Our Disappearing Winters

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Minnesota clothing store Askov Finlayson’s climate-focused business model is keeping the North cold.

By Colleen Cowie
Photos Provided by Askov Finlayson

It started with a hat, and has since snowballed into an organized movement to reduce the company’s carbon footprint and invest in sustainable solutions to climate change.

Andrew and Eric Dayton would pass two neighboring Minnesota towns, Askov and Finlayson, each year on the drive to their family’s cabin. In 2011, the brothers decided to channel their childhood memories of snowy car rides and cabin vacations into their own store, to sell merchandise fit for the North. Askov Finlayson, located in Minneapolis’ North Loop, sells clothing, accessories, and outdoor gear such as blankets, canoe paddles, and compasses.

This Northern identity has become inseparable from Askov Finlayson’s brand. One of the first products that the company designed is the North Hat, a simple knit beanie emblazoned with the word NORTH. The Dayton brothers found that their love of the North resonated with others when in 2013 their first batch of hats sold out within less than two days.  

They realized that they wanted to do more than represent the North through their merchandise — they wanted to preserve the landscape that they grew up in. In 2015, Askov Finlayson launched their Keep the North Cold campaign, making a commitment to combat climate change.

“Keep the North Cold really came out of the idea that the North is becoming a movement, and we want to make sure that it is a movement for good,” said Adam Fetcher, Askov Finlayson’s Vice President of Environmental Impact & Policy. “Climate change was central to the idea, because our cold winters, I believe, are at the heart of the people here. It's coming together around cold winters and our ability to embrace them that really makes us who we are.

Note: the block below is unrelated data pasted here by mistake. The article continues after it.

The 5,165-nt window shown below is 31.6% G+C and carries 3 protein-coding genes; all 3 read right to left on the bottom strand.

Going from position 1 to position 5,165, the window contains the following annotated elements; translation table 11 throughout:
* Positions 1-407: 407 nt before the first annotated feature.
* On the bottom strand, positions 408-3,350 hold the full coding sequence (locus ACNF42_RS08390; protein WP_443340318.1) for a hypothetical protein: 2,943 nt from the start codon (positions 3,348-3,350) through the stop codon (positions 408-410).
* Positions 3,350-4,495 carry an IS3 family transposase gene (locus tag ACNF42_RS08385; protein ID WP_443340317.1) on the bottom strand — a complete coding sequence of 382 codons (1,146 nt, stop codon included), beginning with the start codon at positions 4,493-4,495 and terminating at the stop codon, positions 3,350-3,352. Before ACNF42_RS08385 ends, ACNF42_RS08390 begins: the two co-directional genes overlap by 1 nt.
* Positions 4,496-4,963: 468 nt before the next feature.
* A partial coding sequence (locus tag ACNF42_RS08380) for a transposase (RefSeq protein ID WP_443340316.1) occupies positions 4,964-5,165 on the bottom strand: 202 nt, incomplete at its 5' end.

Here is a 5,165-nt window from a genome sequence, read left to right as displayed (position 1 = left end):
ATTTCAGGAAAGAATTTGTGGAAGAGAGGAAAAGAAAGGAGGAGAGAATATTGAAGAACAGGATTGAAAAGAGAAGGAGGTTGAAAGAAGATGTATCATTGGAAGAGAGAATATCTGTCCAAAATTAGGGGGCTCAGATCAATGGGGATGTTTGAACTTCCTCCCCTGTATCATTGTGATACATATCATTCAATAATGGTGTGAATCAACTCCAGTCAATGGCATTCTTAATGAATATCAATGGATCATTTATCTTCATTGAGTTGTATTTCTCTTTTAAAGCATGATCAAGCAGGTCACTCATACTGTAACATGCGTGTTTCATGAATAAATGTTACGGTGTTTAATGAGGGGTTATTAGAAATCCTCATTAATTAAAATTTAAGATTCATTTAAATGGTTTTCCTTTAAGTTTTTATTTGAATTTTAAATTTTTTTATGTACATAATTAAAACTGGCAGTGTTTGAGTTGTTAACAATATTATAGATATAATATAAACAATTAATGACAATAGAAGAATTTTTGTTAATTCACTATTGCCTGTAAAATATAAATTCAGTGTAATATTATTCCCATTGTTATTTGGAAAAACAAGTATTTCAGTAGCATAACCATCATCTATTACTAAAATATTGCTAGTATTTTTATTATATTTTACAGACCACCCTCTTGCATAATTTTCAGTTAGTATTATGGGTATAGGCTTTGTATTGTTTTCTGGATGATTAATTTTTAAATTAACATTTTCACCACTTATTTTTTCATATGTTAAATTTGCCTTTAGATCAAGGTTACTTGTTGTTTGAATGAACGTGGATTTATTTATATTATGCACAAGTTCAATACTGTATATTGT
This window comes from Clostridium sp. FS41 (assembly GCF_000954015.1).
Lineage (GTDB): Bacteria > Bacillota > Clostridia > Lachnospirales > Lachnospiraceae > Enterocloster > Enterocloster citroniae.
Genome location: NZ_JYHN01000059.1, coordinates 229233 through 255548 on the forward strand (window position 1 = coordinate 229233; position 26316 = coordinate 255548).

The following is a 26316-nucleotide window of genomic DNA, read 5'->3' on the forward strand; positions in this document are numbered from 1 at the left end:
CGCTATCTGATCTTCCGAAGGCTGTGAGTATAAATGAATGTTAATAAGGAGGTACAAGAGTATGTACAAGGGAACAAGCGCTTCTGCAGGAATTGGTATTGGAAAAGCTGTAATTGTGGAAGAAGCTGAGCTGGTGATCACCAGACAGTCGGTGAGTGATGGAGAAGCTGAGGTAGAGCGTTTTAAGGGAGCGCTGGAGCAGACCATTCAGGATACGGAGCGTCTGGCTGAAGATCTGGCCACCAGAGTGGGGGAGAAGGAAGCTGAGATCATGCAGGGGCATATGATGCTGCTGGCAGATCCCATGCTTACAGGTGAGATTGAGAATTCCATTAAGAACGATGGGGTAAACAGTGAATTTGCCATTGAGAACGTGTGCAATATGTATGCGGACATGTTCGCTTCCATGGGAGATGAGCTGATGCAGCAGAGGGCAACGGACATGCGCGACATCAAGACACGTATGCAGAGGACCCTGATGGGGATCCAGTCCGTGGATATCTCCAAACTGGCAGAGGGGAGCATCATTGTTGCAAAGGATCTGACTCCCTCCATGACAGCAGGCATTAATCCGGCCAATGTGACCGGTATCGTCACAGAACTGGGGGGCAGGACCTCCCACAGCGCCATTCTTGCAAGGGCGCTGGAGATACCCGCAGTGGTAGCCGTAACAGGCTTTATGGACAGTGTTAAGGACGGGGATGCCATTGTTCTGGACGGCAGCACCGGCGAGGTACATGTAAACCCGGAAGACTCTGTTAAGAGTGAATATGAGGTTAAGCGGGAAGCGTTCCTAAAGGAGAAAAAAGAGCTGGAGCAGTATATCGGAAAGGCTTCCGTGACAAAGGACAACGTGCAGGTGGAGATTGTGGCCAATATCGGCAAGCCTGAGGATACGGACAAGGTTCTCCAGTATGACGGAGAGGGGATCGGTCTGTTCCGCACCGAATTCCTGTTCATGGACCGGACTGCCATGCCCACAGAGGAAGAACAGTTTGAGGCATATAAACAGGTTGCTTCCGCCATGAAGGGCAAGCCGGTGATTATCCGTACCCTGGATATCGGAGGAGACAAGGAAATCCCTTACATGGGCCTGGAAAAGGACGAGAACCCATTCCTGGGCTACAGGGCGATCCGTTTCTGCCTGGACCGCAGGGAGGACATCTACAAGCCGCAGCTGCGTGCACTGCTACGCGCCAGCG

“What's putting our cold winters under threat? Climate change, and in a really severe way,” continued Fetcher. “Minnesota's winters are warming faster than anywhere else in the country; Minneapolis is ranked number two in terms of climate change impact across the entire country. A lot of people don't realize the extent to which climate change is threatening every aspect of life here in the North, in particular our cold winters.”

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As part of the Keep the North Cold campaign, Askov Finlayson began donating a portion of their proceeds to Climate Generation, a Minneapolis-based nonprofit dedicated to building climate literacy, creating solutions to climate change, and enacting climate-positive public policies, founded by legendary polar explorer Will Steger. Eric Dayton was a member of Steger’s 2004 Arctic Transect Expedition, and the voyage forged a friendship between the two centered around a shared passion for fighting climate change.